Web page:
On June 28, the UK Parliament Justice Select Committee, chaired by Sir Alan Beith MP, issued a request for written evidence for its new inquiry into the European Union Data Protection framework proposals, including the much-debated proposal for a new EU Data Protection Regulation. This post discusses the questions posed by the request.
IAPP Europe is currently holding its Data Protection Intensive 2012 in London. This entry from London partner Quentin Archer contains an instant report from today’s opening session, and summarizes the comments of UK’s Information Commissioner and Yahoo’s Vice-President for EMEA Advertising Marketplaces. The comments of the Information Commissioner are especially insightful regarding enforcement, cookies, and the pending European Regulation.
The United Kingdom Ministry of Justice is engaged in a consultation on the impact of the proposal of the European Commission for a Data Protection Regulation to replace the EU Directive and implementing legislation, and solicited submissions by 6 March. On 29 February 2012, Hogan Lovells held a session in London for clients where we sought and obtained views on the impact of the proposals made by the European Commission for a new Data Protection Regulation. Yesterday, the firm made a submission to the Ministry of Justice on the proposed Regulation. This document contains a distillation of our own observations and comments made to us by clients.
Hogan Lovells partners Quentin Archer, Roger Tym and Winston Maxwell hosted a London workshop on February 29, 2012 aimed at collecting comments for the UK Ministry of Justice’s public consultation on the proposed EU privacy Regulation. Workshop participants commented on the right to be forgotten, data portability, the accountability principle, data breach notifications, proposed requirements for consent, fining powers, and the “one-stop-shop” principle.
Hogan Lovells privacy attorneys examine the challenges of deploying geolocation services in five jurisdictions, including France, Spain, Germany, the United States and Hong Kong.
Few topics in the world of EU data protection have generated so much debate, and so little understanding, as the change to the law on cookies. On 9 May the UK Information Commissioner issued some guidance on the new law, but anyone expecting clear instructions on how to achieve compliance will be very disappointed.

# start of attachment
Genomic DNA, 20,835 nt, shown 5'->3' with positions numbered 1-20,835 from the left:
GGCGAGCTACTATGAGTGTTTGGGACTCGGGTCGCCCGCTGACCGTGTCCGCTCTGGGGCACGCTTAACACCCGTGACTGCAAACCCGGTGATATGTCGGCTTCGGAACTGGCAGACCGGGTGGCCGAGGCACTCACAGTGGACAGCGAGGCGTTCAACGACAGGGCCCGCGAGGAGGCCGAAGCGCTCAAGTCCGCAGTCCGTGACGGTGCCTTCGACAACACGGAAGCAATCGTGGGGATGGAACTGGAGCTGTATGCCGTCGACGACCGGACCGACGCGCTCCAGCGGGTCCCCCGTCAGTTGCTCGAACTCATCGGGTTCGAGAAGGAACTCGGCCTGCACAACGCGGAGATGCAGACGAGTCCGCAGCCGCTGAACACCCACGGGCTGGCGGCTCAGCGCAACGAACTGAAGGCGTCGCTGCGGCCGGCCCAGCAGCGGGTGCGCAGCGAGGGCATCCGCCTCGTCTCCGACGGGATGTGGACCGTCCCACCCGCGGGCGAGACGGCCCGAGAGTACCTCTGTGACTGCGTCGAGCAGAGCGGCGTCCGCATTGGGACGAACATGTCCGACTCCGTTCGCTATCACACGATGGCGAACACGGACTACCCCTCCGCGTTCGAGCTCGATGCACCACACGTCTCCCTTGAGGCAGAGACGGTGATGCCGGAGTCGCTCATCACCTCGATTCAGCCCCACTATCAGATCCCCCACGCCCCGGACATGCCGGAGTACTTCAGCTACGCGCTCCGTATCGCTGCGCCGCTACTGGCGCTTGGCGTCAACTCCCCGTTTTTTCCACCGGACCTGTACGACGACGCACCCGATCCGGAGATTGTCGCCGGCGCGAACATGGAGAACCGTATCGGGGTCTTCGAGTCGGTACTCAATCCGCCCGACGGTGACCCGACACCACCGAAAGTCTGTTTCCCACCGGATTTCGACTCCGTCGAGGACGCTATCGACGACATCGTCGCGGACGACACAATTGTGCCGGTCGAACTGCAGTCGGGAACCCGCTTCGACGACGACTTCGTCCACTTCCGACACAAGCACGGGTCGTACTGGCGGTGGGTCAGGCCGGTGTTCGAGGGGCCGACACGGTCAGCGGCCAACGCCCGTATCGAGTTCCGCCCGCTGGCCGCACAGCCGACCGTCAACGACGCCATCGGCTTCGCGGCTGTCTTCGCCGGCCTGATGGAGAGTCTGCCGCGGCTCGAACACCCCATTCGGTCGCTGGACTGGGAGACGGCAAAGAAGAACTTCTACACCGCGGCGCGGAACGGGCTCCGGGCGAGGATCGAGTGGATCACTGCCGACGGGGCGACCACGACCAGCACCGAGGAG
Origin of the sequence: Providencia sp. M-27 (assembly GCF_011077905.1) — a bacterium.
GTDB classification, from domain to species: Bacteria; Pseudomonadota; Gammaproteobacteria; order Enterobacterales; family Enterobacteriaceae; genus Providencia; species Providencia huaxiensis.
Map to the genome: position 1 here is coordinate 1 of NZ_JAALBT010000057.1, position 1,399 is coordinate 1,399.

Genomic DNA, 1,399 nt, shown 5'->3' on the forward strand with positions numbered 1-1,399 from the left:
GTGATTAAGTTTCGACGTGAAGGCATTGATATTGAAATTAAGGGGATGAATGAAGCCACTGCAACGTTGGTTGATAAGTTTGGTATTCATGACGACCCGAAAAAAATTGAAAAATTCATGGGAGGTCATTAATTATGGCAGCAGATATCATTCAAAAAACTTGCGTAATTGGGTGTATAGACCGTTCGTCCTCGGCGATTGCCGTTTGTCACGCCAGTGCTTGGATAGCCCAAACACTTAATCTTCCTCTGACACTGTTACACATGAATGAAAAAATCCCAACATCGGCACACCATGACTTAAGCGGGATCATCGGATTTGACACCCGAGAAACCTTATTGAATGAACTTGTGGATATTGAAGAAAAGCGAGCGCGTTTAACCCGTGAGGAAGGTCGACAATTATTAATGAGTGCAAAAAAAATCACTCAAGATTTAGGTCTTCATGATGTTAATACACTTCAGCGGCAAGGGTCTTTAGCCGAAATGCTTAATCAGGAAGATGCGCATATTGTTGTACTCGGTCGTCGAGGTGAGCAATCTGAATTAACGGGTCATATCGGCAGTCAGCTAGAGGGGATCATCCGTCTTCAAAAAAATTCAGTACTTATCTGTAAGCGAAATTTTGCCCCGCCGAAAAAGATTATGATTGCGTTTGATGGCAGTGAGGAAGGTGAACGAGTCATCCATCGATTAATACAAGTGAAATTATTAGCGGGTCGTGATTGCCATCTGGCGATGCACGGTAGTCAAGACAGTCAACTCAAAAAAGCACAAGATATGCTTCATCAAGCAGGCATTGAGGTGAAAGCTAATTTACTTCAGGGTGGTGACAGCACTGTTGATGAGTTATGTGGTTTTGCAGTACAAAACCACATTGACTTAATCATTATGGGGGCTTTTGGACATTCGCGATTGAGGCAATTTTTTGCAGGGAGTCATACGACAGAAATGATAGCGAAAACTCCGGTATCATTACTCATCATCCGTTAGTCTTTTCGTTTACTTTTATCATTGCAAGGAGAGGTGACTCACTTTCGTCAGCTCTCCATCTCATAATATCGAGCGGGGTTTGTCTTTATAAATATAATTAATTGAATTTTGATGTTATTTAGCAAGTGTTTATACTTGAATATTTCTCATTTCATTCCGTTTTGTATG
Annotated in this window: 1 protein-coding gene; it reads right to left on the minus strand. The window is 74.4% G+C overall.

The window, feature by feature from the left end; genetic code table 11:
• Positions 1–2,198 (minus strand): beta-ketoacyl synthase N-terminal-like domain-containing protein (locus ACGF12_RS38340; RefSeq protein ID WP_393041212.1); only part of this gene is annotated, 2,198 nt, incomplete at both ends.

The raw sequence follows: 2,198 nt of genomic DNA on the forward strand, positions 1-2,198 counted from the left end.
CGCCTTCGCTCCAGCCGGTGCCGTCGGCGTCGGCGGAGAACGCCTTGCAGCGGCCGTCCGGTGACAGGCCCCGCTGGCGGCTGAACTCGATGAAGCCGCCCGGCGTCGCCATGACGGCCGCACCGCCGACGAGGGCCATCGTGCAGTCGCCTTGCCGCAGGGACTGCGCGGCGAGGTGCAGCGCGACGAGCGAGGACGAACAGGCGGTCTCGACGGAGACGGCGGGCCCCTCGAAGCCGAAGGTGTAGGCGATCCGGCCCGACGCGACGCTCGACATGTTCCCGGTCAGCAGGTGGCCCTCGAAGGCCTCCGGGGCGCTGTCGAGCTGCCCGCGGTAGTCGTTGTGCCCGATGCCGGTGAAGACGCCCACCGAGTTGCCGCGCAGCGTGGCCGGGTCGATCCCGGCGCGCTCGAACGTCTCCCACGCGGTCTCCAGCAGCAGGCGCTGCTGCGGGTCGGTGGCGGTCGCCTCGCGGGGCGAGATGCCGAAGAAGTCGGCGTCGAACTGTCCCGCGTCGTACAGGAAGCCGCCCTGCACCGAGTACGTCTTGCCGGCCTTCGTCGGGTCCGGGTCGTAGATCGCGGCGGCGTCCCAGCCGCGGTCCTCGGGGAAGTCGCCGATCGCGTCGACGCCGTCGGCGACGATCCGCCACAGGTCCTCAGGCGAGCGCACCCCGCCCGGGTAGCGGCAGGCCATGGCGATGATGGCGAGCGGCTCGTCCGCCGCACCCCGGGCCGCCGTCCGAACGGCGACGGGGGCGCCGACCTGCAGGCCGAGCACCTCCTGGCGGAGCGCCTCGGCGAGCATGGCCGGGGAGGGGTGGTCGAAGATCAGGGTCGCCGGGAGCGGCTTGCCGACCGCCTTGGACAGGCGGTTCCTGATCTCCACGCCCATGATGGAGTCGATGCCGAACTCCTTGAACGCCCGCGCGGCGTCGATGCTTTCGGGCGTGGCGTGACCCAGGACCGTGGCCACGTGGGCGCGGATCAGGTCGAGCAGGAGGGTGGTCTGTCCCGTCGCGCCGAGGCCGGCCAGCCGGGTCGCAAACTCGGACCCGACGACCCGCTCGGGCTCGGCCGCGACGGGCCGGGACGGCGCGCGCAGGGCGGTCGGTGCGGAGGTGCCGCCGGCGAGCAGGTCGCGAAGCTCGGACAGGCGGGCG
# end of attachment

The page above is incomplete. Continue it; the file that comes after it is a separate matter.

Winston Maxwell, a partner in Hogan Lovells’ Paris Office prepared this entry. On July 13, 2010 the EU’s Article 29 Data Protection Working Party adopted a report (http://ec.europa.eu/justice_home/fsj/privacy/docs/wpdocs/2010/wp172_en.pdf ) describing how ISPs and telecom carriers retain traffic data for law enforcement purposes in Europe. The European Data Retention Directive 2006/24/EC (http://eur-lex.europa.eu/LexUriServ/LexUriServ.do?uri=CELEX:32006L0024:EN:HTML) was supposed to harmonize national… Continue Reading
The UK government has announced plans to launch a new website www.data.gov.uk , which will allow public access to official data, and has called on web-founder Sir Tim Berners-Lee, to assist. The website aims to improve transparency and will be similar to the US site ‘data.gov’, which already includes information from the US defense department and NASA. The plan, initiated by… Continue Reading
Under the Data Protection Act 1998 (“DPA”), it is an offense to knowingly or recklessly obtain or disclose personal data, or the information contained in personal data, without the consent of the data controller. Section 55 of the DPA details the offenses and any exclusions, or defenses, which may apply. It also sets out the procedure… Continue Reading
The United Kingdom Information Commissioner’s Office ("ICO") has announced that with effect from 1 October 2009, a new notification fee of £500 will be payable by some larger organizations. This is the first change to the fee structure since the Data Protection Act 1998 became law in 2000. Notification is the process by which data… Continue Reading
UPS Ltd has joined the ever-increasing number of companies featuring in the ‘Enforcement’ section of the UK Information Commissioner’s website, for failing to ensure the adequate security of personal data, which was held on an unencrypted laptop. Security is one of the key data protection principles set out in Schedule 1, Part 1, of the… Continue Reading